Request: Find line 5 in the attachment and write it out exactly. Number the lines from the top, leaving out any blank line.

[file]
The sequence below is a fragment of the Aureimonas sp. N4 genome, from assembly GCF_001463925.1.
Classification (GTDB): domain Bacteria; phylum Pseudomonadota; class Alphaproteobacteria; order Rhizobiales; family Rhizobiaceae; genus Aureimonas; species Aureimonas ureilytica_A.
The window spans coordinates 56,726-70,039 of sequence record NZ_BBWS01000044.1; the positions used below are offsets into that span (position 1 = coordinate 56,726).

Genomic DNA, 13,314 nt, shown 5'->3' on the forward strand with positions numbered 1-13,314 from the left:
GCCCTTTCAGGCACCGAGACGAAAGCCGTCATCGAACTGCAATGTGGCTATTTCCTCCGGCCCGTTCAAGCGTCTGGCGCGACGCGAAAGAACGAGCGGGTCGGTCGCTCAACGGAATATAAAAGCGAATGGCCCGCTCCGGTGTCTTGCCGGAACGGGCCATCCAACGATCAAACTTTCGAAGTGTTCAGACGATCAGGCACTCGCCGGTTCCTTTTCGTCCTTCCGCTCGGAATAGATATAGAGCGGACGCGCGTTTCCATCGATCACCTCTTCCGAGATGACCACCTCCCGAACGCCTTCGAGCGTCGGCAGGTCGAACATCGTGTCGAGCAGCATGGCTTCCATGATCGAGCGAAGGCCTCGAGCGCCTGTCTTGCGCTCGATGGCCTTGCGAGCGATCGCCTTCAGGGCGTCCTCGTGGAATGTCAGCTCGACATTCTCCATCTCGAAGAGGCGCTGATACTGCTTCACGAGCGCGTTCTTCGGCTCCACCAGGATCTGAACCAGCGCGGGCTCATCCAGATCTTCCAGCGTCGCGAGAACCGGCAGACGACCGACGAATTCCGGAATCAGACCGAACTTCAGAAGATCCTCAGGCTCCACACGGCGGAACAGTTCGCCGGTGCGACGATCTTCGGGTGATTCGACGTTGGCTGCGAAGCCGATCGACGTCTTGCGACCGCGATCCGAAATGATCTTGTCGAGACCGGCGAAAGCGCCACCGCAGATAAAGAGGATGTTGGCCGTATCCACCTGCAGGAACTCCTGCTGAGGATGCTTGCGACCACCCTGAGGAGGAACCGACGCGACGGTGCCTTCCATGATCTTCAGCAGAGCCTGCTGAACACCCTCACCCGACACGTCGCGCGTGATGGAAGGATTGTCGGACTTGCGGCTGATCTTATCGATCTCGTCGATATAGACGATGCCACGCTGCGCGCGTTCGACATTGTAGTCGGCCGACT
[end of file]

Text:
GCCCTTTCAGGCACCGAGACGAAAGCCGTCATCGAACTGCAATGTGGCTATTTCCTCCGGCCCGTTCAAGCGTCTGGCGCGACGCGAAAGAACGAGCGGGTCGGTCGCTCAACGGAATATAAAAGCGAATGGCCCGCTCCGGTGTCTTGCCGGAACGGGCCATCCAACGATCAAACTTTCGAAGTGTTCAGACGATCAGGCACTCGCCGGTTCCTTTTCGTCCTTCCGCTCGGAATAGATATAGAGCGGACGCGCGTTTCCATCGATCACCTCTTCCGAGATGACCACCTCCCGAACGCCTTCGAGCGTCGGCAGGTCGAACATCGTGTCGAGCAGCATGGCTTCCATGATCGAGCGAAGGCCTCGAGCGCCTGTCTTGCGCTCGATGGCCTTGCGAGCGATCGCCTTCAGGGCGTCCTCGTGGAATGTCAGCTCGACATTCTCCATCTCGAAGAGGCGCTGATACTGCTTCACGAGCGCGTTCTTCGGCTCCACCAGGATCTGAACCAGCGCGGGCTCATCCAGATCTTCCAGCGTCGCGAGAACCGGCAGACGACCGACGAATTCCGGAATCAGACCGAACTTCAGAAGATCCTCAGGCTCCACACGGCGGAACAGTTCGCCGGTGCGACGATCTTCGGGTGATTCGACGTTGGCTGCGAAGCCGATCGACGTCTTGCGACCGCGATCCGAAATGATCTTGTCGAGACCGGCGAAAGCGCCACCGCAGATAAAGAGGATGTTGGCCGTATCCACCTGCAGGAACTCCTGCTGAGGATGCTTGCGACCACCCTGAGGAGGAACCGACGCGACGGTGCCTTCCATGATCTTCAGCAGAGCCTGCTGAACACCCTCACCCGACACGTCGCGCGTGATGGAAGGATTGTCGGACTTGCGGCTGATCTTATCGATCTCGTCGATATAGACGATGCCACGCTGCGCGCGTTCGACATTGTAGTCGGCCGACT